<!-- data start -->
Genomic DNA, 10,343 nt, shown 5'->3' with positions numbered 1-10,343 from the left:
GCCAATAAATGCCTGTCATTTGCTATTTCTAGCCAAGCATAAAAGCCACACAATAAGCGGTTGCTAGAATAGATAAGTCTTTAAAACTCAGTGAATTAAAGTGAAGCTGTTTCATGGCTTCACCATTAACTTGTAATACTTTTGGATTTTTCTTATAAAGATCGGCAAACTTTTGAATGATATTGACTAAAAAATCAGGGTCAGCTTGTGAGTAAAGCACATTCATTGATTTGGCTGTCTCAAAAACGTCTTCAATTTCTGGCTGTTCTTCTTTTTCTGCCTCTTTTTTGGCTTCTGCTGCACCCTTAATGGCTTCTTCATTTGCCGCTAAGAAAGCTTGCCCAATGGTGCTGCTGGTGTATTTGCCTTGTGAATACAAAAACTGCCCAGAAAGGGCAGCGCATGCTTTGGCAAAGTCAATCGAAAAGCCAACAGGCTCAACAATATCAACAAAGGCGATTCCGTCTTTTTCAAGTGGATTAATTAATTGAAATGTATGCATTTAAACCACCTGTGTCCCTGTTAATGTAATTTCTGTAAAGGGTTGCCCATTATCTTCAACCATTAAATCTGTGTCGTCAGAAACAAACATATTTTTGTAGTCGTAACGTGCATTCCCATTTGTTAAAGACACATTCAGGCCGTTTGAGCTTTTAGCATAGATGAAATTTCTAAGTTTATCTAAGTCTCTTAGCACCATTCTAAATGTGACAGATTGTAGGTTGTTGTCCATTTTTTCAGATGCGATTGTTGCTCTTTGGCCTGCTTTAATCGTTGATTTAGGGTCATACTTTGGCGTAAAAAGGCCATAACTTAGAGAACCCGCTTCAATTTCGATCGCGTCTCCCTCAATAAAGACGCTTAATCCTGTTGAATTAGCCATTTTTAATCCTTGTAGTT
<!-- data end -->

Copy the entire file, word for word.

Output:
Genomic DNA, 10,343 nt, shown 5'->3' with positions numbered 1-10,343 from the left:
GCCAATAAATGCCTGTCATTTGCTATTTCTAGCCAAGCATAAAAGCCACACAATAAGCGGTTGCTAGAATAGATAAGTCTTTAAAACTCAGTGAATTAAAGTGAAGCTGTTTCATGGCTTCACCATTAACTTGTAATACTTTTGGATTTTTCTTATAAAGATCGGCAAACTTTTGAATGATATTGACTAAAAAATCAGGGTCAGCTTGTGAGTAAAGCACATTCATTGATTTGGCTGTCTCAAAAACGTCTTCAATTTCTGGCTGTTCTTCTTTTTCTGCCTCTTTTTTGGCTTCTGCTGCACCCTTAATGGCTTCTTCATTTGCCGCTAAGAAAGCTTGCCCAATGGTGCTGCTGGTGTATTTGCCTTGTGAATACAAAAACTGCCCAGAAAGGGCAGCGCATGCTTTGGCAAAGTCAATCGAAAAGCCAACAGGCTCAACAATATCAACAAAGGCGATTCCGTCTTTTTCAAGTGGATTAATTAATTGAAATGTATGCATTTAAACCACCTGTGTCCCTGTTAATGTAATTTCTGTAAAGGGTTGCCCATTATCTTCAACCATTAAATCTGTGTCGTCAGAAACAAACATATTTTTGTAGTCGTAACGTGCATTCCCATTTGTTAAAGACACATTCAGGCCGTTTGAGCTTTTAGCATAGATGAAATTTCTAAGTTTATCTAAGTCTCTTAGCACCATTCTAAATGTGACAGATTGTAGGTTGTTGTCCATTTTTTCAGATGCGATTGTTGCTCTTTGGCCTGCTTTAATCGTTGATTTAGGGTCATACTTTGGCGTAAAAAGGCCATAACTTAGAGAACCCGCTTCAATTTCGATCGCGTCTCCCTCAATAAAGACGCTTAATCCTGTTGAATTAGCCATTTTTAATCCTTGTAGTT